Xbox SmartglassKicking off the annual E3 video games trade show — by far the biggest week in the video games calendar -- market leader Microsoft took the stage at a star-studded Los Angeles press conference today to unveil its slate of video games for the year to come.
But despite showing off flashy demos of big-name upcoming releases like Halo 4, Madden, and Call of Duty, the best of the buzz went to a brand-new system that promises — yet again — to change the way you interact with your TV.
Meet "Xbox SmartGlass," a new system that promises to integrate your big-screen TV with your console, your tablet, your cellphone, and your PC to provide a seamless way to watch movies, play games, and access related, customized content without interruption.
According to today's demo, a system that'll let you watch a show on a mobile device, pause it, and resume it on your TV right where you left off. Mid-show, you'll be able to look up details on cast, setting, and characters on their tablets. How often have you wanted to pull up a map of Westeros while watching Game of Thrones? Or find out exactly why that actress looks so familiar? The answers could be sitting right in your lap, thanks to what Microsoft's Marc Whitten described as "the world's best remote control."
SmartGlass devices will also function as controllers for games, web browsers, and other Xbox 360 apps, with functions like multiplayer matchmaking in Halo, sketching out Madden plays, and accessing background information on game fiction without interrupting your big-screen experience.
None of that would be much good without a strong slate of content providers, but here too Microsoft delivered. New partners including Nickelodeon, Paramount Movies, and Univison will broaden the Xbox 360's range of video-on-demand offerings, and a greatly expanded app from ESPN promises a social, connected sports experience that'll apparently be live in time for this year's hockey season. Music fans weren't left out either, with Microsoft planning an "Xbox Music" service that'll stream over 30 million music tracks to consoles and other devices.
On the games front, top billing went to the latest in the Halo series, which made a blockbuster appearance with a brand-new trailer and gameplay demonstration. It'll mark the first time a major Halo game has come from a developer other than series creator Bungie Studios, instead hailing from Microsoft subsidiary 343 Industries. And though the name on the box might be different, the action looks like authentic Halo: huge spaceships, high-tech morphing weaponry, and plenty of bug-eyed bad guys to blast.
Microsoft also showed off a more mature selection of games aimed at the company's Kinect voice- and motion-sensing system. This year's incarnations of EA Sports' massive hits Madden and FIFA will both integrate the top-selling tech, using it to let you shout commands at computer-controlled teammates, call Madden plays, and even vent your opinions on the standard of the game's refereeing. Hall-of-famer Joe Montana demoed the Madden enhancements; fans will get to try out what we're told is "the most impressive version of Madden NFL ever" when it launches this August.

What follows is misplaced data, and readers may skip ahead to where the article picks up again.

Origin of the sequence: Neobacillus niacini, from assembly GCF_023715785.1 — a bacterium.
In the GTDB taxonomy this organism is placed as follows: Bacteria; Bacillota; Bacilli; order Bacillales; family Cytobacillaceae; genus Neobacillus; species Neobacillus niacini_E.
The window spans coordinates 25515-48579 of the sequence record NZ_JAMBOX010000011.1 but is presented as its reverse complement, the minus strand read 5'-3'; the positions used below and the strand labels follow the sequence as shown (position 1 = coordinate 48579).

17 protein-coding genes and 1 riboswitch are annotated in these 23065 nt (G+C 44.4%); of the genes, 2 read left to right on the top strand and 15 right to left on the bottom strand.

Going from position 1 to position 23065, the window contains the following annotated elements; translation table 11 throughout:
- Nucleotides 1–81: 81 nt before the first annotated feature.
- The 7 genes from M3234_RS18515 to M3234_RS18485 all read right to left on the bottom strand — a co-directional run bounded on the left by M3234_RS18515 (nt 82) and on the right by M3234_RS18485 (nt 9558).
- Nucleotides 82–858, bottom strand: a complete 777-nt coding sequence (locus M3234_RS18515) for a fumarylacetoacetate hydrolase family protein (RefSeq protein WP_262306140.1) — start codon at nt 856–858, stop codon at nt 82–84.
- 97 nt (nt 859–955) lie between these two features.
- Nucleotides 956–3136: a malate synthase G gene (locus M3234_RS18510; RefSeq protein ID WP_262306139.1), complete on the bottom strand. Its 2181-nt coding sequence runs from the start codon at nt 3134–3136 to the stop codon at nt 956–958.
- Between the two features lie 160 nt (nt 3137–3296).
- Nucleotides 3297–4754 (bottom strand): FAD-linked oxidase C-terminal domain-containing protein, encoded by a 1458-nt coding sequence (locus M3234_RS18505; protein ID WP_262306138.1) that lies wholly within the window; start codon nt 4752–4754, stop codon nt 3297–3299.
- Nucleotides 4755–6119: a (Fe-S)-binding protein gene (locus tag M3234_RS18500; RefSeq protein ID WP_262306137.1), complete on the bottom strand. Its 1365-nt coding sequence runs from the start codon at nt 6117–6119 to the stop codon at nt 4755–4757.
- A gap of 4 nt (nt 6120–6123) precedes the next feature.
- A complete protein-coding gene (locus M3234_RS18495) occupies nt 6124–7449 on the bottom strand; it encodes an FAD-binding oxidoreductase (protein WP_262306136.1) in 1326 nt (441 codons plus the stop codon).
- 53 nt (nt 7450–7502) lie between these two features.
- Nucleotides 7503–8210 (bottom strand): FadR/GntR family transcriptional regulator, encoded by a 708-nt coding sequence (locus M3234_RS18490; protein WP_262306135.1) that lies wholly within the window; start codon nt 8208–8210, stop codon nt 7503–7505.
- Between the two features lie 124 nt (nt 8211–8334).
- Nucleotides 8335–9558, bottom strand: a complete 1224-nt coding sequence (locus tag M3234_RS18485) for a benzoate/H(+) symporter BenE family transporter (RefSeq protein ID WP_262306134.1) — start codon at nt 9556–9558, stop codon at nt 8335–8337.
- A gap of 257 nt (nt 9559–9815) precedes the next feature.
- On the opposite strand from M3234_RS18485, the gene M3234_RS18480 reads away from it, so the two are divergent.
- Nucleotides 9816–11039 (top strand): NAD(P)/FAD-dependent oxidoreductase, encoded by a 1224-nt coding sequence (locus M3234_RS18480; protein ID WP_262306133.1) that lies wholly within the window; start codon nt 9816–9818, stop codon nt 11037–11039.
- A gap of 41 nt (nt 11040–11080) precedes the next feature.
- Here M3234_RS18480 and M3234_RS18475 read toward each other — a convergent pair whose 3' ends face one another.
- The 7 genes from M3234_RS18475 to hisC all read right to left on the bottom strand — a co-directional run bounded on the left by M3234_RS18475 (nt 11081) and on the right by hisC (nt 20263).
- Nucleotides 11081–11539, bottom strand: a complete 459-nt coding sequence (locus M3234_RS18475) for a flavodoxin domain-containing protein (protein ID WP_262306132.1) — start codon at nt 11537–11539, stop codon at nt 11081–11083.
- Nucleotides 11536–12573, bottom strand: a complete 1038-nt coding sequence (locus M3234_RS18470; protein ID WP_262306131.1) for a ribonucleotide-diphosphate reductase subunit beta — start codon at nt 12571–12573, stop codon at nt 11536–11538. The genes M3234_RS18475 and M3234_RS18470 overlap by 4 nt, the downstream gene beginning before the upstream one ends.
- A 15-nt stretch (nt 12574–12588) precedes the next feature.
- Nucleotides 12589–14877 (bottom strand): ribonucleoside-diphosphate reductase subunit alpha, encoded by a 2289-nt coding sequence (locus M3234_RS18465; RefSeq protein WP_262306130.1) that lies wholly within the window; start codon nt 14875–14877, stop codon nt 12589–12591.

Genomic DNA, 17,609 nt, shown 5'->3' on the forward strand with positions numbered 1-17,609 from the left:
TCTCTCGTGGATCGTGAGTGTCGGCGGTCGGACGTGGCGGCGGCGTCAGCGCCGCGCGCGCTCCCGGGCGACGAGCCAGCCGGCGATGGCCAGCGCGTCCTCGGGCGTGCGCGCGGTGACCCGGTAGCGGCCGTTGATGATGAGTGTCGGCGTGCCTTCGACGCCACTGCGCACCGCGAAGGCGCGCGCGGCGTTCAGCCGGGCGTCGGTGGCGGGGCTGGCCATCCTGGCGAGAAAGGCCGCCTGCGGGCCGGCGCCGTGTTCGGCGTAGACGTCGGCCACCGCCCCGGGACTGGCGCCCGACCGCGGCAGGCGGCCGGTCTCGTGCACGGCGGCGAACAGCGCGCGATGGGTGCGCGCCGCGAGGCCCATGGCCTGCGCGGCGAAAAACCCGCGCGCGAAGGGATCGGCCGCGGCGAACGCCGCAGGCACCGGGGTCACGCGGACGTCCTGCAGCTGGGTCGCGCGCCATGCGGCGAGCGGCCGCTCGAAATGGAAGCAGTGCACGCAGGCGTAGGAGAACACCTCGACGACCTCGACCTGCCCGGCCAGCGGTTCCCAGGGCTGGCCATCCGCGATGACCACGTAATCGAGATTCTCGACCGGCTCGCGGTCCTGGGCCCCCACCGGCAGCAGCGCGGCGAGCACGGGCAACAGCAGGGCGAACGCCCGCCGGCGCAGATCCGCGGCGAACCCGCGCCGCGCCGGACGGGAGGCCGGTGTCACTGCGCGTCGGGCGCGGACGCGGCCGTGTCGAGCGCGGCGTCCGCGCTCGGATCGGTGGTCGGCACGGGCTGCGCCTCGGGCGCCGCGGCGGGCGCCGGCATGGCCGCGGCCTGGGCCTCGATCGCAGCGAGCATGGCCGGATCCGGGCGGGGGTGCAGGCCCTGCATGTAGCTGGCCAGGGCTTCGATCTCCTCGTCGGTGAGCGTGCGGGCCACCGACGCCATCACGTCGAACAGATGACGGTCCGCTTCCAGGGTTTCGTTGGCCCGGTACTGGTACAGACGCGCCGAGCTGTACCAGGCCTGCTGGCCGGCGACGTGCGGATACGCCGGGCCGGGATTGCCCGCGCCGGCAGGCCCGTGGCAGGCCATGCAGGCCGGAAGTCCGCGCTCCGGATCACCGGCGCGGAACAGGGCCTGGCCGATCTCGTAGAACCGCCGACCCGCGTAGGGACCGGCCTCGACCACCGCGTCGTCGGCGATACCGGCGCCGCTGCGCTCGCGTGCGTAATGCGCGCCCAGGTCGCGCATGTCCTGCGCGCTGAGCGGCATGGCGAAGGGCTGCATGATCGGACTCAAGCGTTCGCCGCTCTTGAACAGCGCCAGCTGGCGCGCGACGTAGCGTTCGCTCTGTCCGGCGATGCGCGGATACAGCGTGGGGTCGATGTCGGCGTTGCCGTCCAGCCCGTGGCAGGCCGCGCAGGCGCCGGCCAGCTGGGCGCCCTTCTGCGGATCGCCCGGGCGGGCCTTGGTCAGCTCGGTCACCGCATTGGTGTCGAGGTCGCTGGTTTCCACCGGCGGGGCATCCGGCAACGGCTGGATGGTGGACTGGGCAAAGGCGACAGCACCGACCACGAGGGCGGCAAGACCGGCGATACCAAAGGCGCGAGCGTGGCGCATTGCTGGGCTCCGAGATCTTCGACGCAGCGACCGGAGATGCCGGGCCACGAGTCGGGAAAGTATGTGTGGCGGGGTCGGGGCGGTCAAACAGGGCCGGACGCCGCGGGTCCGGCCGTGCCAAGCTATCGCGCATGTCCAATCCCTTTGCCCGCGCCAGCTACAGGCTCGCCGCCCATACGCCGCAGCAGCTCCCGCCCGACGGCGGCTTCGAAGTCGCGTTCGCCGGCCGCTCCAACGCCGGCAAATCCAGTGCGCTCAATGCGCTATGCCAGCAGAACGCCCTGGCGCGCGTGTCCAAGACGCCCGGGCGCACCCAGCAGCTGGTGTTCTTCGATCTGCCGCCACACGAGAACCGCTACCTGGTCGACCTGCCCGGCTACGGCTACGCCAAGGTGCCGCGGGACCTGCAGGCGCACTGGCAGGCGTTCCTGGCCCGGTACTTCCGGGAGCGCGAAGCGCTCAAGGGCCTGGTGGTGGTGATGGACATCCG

While Microsoft's focus was on the console's mass-market appeal and broader entertainment plans, hardcore gamers weren't left completely out in the cold. Showing off a short teaser for Gears of War: Judgement , a 2013 release, showing off its trademark big guns, big baddies, and big square jaws.
But while Gears is staying close to its gritty, action-packed roots, another key Microsoft franchise is branching out: the next in the Forza series of motorsport games, Forza Horizon, looks to be bringing a more arcadey, thrill-heavy approach, a departure from the glossy realism of past games. Conference-goers also saw a new South Park game, presented by series creators Matt Stone and Trey Parker, content from new entries in the Resident Evil, Splinter Cell, and Fable series, and a lengthy presentation from likely fall best-seller Call of Duty: Black Ops 2.
Plenty of reasons to stay on the couch, then — but Microsoft, together with legendary sportswear maker Nike, also unveiled plans to get you up and moving. Kinect Training, a brand-new exercise game dubbed "the future of fitness," will put the Kinect's motion sensor to work rating your workout proficiency, using technology developed by Nike to train professional athletes. It'll even nag you (via your cellphone) if you're late for a workout. That'll be nice, then.
Only one thing was absent from Microsoft's presentation. Well into an unprecedented seventh year of availability, the Xbox 360 is the oldest console in the market. What will its replacement — already rumored to be in development -- look like? Some conference-goers had hoped for a sneak peek at the market-leader's next-gen plans, but they're going to have to wait. Microsoft — for today, at least -- ain't talking.